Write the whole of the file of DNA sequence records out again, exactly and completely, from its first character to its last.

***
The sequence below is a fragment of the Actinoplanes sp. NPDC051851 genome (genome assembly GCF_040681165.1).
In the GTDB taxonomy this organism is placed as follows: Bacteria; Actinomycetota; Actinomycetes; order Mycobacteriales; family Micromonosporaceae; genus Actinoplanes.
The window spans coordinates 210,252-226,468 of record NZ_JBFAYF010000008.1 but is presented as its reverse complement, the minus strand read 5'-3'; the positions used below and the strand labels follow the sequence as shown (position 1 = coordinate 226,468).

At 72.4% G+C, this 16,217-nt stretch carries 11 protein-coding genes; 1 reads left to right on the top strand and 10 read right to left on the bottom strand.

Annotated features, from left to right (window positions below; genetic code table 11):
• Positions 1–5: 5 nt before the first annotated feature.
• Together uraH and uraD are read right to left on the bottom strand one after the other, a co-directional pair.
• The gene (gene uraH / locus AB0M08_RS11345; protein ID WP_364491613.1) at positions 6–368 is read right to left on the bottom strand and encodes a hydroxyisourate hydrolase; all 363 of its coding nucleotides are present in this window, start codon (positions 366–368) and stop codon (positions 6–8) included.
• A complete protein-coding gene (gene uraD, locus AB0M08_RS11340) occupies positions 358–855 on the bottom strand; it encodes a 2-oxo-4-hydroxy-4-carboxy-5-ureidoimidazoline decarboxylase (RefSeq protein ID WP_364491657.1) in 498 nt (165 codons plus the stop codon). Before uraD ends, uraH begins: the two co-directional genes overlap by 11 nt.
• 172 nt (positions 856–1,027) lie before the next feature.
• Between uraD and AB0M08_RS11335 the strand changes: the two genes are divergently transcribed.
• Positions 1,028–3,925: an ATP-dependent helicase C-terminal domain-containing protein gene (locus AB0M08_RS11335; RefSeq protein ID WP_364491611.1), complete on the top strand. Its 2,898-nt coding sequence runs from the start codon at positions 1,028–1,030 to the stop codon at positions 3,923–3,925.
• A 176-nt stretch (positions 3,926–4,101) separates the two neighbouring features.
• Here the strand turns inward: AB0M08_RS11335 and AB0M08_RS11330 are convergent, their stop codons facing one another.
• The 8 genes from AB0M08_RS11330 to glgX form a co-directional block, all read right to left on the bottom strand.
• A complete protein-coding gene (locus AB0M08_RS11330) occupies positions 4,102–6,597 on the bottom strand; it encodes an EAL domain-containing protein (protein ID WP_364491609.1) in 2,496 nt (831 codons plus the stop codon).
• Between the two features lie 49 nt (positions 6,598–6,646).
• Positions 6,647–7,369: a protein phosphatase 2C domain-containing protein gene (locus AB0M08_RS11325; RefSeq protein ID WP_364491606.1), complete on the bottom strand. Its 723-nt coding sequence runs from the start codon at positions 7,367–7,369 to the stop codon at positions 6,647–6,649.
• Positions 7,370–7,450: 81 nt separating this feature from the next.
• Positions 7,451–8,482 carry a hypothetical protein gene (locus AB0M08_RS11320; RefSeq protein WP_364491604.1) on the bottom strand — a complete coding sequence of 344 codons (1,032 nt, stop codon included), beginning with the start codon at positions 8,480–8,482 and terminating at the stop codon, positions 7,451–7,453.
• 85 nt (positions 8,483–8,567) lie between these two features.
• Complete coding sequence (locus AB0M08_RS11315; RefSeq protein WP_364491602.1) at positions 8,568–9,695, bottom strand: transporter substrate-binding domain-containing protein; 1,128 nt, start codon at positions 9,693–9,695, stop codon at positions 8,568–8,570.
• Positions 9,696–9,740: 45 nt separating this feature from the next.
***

The sequence below is a fragment of the Actinoplanes sp. NPDC051851 genome (genome assembly GCF_040681165.1).
In the GTDB taxonomy this organism is placed as follows: Bacteria; Actinomycetota; Actinomycetes; order Mycobacteriales; family Micromonosporaceae; genus Actinoplanes.
The window spans coordinates 210,252-226,468 of record NZ_JBFAYF010000008.1 but is presented as its reverse complement, the minus strand read 5'-3'; the positions used below and the strand labels follow the sequence as shown (position 1 = coordinate 226,468).

At 72.4% G+C, this 16,217-nt stretch carries 11 protein-coding genes; 1 reads left to right on the top strand and 10 read right to left on the bottom strand.

Annotated features, from left to right (window positions below; genetic code table 11):
• Positions 1–5: 5 nt before the first annotated feature.
• Together uraH and uraD are read right to left on the bottom strand one after the other, a co-directional pair.
• The gene (gene uraH / locus AB0M08_RS11345; protein ID WP_364491613.1) at positions 6–368 is read right to left on the bottom strand and encodes a hydroxyisourate hydrolase; all 363 of its coding nucleotides are present in this window, start codon (positions 366–368) and stop codon (positions 6–8) included.
• A complete protein-coding gene (gene uraD, locus AB0M08_RS11340) occupies positions 358–855 on the bottom strand; it encodes a 2-oxo-4-hydroxy-4-carboxy-5-ureidoimidazoline decarboxylase (RefSeq protein ID WP_364491657.1) in 498 nt (165 codons plus the stop codon). Before uraD ends, uraH begins: the two co-directional genes overlap by 11 nt.
• 172 nt (positions 856–1,027) lie before the next feature.
• Between uraD and AB0M08_RS11335 the strand changes: the two genes are divergently transcribed.
• Positions 1,028–3,925: an ATP-dependent helicase C-terminal domain-containing protein gene (locus AB0M08_RS11335; RefSeq protein ID WP_364491611.1), complete on the top strand. Its 2,898-nt coding sequence runs from the start codon at positions 1,028–1,030 to the stop codon at positions 3,923–3,925.
• A 176-nt stretch (positions 3,926–4,101) separates the two neighbouring features.
• Here the strand turns inward: AB0M08_RS11335 and AB0M08_RS11330 are convergent, their stop codons facing one another.
• The 8 genes from AB0M08_RS11330 to glgX form a co-directional block, all read right to left on the bottom strand.
• A complete protein-coding gene (locus AB0M08_RS11330) occupies positions 4,102–6,597 on the bottom strand; it encodes an EAL domain-containing protein (protein ID WP_364491609.1) in 2,496 nt (831 codons plus the stop codon).
• Between the two features lie 49 nt (positions 6,598–6,646).
• Positions 6,647–7,369: a protein phosphatase 2C domain-containing protein gene (locus AB0M08_RS11325; RefSeq protein ID WP_364491606.1), complete on the bottom strand. Its 723-nt coding sequence runs from the start codon at positions 7,367–7,369 to the stop codon at positions 6,647–6,649.
• Positions 7,370–7,450: 81 nt separating this feature from the next.
• Positions 7,451–8,482 carry a hypothetical protein gene (locus AB0M08_RS11320; RefSeq protein WP_364491604.1) on the bottom strand — a complete coding sequence of 344 codons (1,032 nt, stop codon included), beginning with the start codon at positions 8,480–8,482 and terminating at the stop codon, positions 7,451–7,453.
• 85 nt (positions 8,483–8,567) lie between these two features.
• Complete coding sequence (locus AB0M08_RS11315; RefSeq protein WP_364491602.1) at positions 8,568–9,695, bottom strand: transporter substrate-binding domain-containing protein; 1,128 nt, start codon at positions 9,693–9,695, stop codon at positions 8,568–8,570.
• Positions 9,696–9,740: 45 nt separating this feature from the next.